Electric cars, photovoltaics, heat pumps – these are topics that, in the broadly understood utility of consciousness, operate on a daily basis. Everyone has an opinion on them, including breakfast TV presenters and politicians. On two topics I will not stand out, but on heat pumps that I have the right and competence. Fortunately, one principle of physics that requires cutting short the polemic.
Heat pumps (PC) are actually a very good source of inexpensive heat and are mainly used in the context of underfloor heating, most often in small houses. However, it is a solution with great potential on a much larger scale – on the scale of district heating networks. We are talking about PC with a capacity of 1 or 2, or even 15 MW. What technology should be used is not entirely determined by personal preferences.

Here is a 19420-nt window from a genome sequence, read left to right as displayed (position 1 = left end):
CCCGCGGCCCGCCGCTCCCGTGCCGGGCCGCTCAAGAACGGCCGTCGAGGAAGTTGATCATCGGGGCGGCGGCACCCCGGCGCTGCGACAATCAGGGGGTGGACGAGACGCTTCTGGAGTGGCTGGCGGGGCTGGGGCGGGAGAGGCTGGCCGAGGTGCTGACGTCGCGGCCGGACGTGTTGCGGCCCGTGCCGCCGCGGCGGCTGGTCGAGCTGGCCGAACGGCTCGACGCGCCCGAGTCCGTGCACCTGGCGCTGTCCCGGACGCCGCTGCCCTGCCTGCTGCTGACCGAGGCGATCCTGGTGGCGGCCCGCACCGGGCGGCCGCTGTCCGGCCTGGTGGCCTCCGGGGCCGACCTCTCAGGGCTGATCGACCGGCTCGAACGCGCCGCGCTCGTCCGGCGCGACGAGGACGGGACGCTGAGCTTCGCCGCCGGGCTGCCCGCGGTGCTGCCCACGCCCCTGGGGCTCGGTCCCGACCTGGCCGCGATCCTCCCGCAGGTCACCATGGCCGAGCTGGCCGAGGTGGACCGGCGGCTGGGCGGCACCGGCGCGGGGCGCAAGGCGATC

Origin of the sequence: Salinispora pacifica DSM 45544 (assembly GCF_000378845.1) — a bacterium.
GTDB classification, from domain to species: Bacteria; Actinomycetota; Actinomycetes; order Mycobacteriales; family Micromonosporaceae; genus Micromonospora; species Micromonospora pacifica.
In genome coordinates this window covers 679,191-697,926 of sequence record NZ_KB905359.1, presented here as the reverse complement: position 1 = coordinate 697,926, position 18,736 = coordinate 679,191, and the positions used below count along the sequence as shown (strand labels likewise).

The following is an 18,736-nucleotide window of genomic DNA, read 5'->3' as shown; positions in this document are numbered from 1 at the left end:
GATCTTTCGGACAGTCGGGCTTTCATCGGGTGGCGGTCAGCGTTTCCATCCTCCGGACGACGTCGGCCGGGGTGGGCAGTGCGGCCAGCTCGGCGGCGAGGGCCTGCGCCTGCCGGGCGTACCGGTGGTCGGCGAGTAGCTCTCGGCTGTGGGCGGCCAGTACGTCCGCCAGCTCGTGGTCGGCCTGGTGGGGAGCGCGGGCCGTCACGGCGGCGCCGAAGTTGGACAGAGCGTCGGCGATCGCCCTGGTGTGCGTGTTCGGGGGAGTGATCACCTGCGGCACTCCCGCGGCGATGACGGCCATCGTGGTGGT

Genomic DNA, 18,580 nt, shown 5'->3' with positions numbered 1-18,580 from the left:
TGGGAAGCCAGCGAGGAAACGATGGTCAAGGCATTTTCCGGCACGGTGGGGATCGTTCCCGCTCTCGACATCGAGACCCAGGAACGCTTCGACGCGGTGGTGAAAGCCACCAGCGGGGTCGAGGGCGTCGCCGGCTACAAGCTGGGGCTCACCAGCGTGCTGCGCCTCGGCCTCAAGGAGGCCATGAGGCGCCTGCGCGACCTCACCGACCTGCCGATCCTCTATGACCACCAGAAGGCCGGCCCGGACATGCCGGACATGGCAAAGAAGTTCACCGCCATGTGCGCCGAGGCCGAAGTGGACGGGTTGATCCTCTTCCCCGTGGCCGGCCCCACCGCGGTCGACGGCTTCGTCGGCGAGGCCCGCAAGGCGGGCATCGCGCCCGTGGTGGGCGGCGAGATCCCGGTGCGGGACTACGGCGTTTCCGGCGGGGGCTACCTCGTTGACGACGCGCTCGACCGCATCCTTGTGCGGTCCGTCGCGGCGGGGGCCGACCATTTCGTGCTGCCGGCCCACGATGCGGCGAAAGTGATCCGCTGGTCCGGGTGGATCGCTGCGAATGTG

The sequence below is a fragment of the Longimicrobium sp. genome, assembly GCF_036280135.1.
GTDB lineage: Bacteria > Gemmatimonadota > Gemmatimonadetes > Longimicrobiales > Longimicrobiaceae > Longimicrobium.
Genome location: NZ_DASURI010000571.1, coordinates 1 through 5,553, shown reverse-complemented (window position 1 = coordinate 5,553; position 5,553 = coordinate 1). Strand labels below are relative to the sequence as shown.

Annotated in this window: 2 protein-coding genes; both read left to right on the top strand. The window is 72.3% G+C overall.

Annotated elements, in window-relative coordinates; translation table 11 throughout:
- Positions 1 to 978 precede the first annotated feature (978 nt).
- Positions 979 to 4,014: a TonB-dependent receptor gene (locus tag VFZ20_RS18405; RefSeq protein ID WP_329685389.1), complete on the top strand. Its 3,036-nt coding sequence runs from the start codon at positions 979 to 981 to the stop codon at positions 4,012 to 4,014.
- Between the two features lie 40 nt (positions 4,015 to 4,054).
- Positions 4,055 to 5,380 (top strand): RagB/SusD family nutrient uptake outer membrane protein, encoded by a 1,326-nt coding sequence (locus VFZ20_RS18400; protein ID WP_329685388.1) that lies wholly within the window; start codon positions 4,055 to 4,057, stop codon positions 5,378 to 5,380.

The list of issues defining technology is extremely short, because it contains two questions.
Question 1: What are the characteristics of the lower and upper heat sources?
For relatively low upstream temperatures (say below 75°C) we can consider all three of the most popular technologies: F-gas, R744 and NH3. For higher temperatures, we are talking rather only about R744 and NH3, with the note that CO2 – to be profitable – will require low return temperatures, below 25 ° C.
Question 2: What is the required power?
F-gases are great at low to medium power. In my career, I encountered one reasonable, small (5kW), to medium-sized – around 2 or 3 MW. Devices that will actually support urban networks will usually be only ammonia.
PCs offered by MAN break out with a big bang from the above. The manufacturer provides extraordinary advanced CO2 devices that can operate at high return temperatures, can give heat at temperatures up to 150°C and exist in powers up to 80MW! you don’t believe? Type in the search engine.